12. Selection Bias • Self selection • Who volunteers? • Example – spouses of ill patients may be more motivated to participate but may also be more likely to have similar exposures and the ability to find meaningful associations may be lost

  13. Selection Bias • Ascertainment bias • Form of selection bias seen in prospective cohort studies • How did the investigators “ascertain” or “obtain” their sample to study • Potential bias in ICU studies • DM is associated with a decreased risk of ARDS

  14. Information Bias • Due to a systematic error in the way exposure or outcome data are measured/obtained after subjects have been entered into the study • Types: • Recall • Reporting • Wish • Surveillance • Interview • Misclassification

  15. Recall Bias • When knowledge of the disease status influences the determination of the exposure status • Subjects with a disease will remember and report exposures differently than those without the disease • Can lead to either under or overestimating a true association

  16. Recall Bias – Example • Ask IPF subjects and controls about exposures to multiple possible triggers • Many patients with lung disease assume there must be an inhalational trigger and thus have thought about anything they have inhaled • IPF subjects may over-report an exposure and thus create a false association

  17. Interviewer Bias • Any systematic difference in the soliciting, recording, or incorporation of data from study subjects • Due to differential probing for exposures or outcomes of interest among study subjects • Can effect all types of studies • Can be at least in part avoided by blinding data abstractors/interviewers to disease status and/or study question

  18. Misclassification • Subjects are erroneously categorized with respect to either their exposure or disease status • 2 types • Non-differential • Differential

  19. Non-differential Misclassification • The proportion of erroneous classifications is equal between the two groups • Common because frequently measures of exposure or disease are inexact • Because this always increases the similarity between the two groups, the bias is “toward the null” or the true effect is diluted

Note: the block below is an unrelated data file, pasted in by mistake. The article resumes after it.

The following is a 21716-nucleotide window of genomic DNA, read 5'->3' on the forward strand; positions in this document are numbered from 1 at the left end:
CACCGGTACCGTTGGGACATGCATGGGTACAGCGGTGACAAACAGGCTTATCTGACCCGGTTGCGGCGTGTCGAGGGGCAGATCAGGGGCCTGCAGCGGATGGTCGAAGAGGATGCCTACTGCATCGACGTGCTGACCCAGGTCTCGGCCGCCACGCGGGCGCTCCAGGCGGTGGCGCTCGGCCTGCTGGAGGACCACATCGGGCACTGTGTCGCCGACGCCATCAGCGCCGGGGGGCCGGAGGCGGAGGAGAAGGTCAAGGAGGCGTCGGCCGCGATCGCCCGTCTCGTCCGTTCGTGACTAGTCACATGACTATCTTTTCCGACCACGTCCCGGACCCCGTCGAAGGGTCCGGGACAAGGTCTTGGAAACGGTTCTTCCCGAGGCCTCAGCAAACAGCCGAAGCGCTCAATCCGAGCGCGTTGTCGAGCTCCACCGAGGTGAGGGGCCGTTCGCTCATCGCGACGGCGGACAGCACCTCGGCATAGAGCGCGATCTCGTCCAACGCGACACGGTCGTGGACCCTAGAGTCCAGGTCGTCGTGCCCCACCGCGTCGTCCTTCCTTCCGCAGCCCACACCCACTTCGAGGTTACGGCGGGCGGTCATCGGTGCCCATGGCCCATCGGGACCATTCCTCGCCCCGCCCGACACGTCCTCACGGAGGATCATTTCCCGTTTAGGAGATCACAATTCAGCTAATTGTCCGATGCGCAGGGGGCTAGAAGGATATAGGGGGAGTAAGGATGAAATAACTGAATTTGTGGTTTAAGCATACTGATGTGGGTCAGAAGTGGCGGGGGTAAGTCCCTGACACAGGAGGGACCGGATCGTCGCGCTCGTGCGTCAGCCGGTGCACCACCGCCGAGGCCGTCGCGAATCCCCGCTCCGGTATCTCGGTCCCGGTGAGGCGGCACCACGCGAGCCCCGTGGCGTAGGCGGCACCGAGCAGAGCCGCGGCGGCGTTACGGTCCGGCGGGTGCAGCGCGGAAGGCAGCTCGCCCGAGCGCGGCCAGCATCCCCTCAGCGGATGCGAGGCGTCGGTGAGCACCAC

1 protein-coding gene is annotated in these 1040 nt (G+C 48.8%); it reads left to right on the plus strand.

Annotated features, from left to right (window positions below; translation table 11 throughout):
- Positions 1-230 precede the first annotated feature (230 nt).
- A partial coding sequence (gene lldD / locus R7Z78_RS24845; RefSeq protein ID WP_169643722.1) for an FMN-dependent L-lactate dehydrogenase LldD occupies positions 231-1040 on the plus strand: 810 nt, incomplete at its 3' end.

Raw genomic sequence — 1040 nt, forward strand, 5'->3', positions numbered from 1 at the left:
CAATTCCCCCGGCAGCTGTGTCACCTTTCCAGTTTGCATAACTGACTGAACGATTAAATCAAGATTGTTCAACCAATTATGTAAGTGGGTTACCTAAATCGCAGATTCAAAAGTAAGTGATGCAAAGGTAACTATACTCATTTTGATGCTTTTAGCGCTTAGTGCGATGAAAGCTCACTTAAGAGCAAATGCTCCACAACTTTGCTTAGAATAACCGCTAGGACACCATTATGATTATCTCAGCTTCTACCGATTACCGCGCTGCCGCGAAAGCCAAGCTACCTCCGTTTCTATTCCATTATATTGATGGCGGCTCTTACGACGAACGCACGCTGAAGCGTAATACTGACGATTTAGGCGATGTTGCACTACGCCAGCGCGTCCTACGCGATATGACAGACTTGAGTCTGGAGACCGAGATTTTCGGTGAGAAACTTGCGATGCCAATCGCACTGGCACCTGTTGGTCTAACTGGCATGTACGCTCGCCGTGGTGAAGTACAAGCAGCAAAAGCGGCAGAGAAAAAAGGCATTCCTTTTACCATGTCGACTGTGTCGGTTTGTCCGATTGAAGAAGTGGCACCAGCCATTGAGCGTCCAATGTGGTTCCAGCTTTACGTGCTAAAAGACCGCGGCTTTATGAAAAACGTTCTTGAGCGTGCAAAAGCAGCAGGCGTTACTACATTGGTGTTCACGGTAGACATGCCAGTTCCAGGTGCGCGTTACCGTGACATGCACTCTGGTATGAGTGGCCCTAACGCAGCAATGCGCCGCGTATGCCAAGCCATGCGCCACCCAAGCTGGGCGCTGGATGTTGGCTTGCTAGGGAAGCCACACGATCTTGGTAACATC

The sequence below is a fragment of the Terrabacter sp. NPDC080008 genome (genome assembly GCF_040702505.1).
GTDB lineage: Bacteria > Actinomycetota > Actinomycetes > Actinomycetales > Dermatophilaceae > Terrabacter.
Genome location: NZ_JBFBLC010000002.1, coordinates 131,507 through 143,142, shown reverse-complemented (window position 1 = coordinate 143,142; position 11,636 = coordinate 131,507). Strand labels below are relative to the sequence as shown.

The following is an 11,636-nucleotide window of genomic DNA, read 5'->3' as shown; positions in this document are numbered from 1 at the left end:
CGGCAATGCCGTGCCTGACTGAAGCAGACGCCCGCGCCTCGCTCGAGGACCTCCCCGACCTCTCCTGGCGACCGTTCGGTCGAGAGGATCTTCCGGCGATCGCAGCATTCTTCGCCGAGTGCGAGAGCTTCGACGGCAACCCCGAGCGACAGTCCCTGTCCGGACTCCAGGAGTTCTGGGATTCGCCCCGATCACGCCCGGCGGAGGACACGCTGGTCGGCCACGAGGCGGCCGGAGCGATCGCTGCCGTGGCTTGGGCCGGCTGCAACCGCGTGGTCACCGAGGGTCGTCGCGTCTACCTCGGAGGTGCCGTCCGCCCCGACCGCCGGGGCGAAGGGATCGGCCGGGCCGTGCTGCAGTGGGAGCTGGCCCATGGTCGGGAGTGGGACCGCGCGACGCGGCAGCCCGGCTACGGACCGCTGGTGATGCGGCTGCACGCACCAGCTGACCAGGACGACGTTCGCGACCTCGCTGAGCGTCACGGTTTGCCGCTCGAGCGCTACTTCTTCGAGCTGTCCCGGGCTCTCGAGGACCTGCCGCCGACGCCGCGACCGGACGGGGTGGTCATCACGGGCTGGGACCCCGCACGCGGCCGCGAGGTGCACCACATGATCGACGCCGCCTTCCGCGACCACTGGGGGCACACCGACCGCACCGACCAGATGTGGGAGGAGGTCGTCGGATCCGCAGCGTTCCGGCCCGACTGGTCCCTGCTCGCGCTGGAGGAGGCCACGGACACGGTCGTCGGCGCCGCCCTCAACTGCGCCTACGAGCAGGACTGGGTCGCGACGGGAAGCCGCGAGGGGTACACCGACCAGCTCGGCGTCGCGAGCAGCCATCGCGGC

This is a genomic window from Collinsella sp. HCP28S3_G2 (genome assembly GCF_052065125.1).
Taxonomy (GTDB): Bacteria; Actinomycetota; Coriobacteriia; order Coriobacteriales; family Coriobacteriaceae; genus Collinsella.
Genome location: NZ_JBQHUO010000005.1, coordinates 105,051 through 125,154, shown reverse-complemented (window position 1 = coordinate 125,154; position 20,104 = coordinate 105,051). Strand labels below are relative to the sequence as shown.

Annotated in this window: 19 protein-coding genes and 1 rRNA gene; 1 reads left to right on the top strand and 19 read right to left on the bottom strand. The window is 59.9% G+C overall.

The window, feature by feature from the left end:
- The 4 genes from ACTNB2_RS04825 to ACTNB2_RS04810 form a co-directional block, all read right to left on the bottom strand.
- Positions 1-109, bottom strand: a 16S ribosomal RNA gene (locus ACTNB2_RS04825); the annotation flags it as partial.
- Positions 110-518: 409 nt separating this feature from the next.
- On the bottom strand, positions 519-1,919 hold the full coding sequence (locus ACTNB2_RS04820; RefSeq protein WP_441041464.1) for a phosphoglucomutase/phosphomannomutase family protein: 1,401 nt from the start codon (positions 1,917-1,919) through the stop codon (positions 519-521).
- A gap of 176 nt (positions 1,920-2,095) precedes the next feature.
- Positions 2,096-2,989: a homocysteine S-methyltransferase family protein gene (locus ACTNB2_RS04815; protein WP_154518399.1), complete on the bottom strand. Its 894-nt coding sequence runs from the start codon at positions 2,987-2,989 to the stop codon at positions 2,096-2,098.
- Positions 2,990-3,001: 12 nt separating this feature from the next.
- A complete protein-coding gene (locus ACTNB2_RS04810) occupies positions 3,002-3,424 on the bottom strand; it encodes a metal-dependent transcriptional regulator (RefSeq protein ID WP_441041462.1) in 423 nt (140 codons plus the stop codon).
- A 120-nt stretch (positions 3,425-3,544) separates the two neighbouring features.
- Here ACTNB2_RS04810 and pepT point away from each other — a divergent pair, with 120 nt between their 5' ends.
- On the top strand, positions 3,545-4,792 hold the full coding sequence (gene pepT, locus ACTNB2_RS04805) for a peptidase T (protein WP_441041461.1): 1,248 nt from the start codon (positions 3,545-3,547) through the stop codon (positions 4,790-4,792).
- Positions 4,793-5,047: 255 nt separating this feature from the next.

20. Differential Misclassification • When proportion of measurement error are different among the two groups being studied • Can either under or over estimate the real relationship depending on where the error is made

  21. Lead Time and Length Bias

  22. Controlling Bias • Choosing correct study population • Rigorous data collection • Careful construction of measurement tools and information abstraction forms • Blinding abstractors/interviewers • Standardized training of interviewers/abstractors • Clearly written protocols that don’t allow room for interpretation • Build in checks for bias – ask the same info several ways, dummy variables known to be associated with exposure of interest, etc.

  23. Evaluating the Role of Bias • Bias can have both direction and magnitude • Generally can’t assess magnitude but can postulate a direction Italicized “red” rows indicate “acceptable” effect of biases

  24. Confounding • Due to inherent differences between study groups other than the exposure of interest • A third factor “mixed” in effecting the distribution of disease and exposure among the study groups • Can over or underestimate the association of interest • Unlike bias, confounding can be adjusted for in the analysis, in addition to being prevented by good study design

  25. Confounding • Requirement of a confounder: • Must be associated with both the exposure and the outcome of interest • Must not be on the causal pathway between exposure and disease (e.g., mediating variable) Outcome Exposure Exposure Confounder Outcome Confounder No!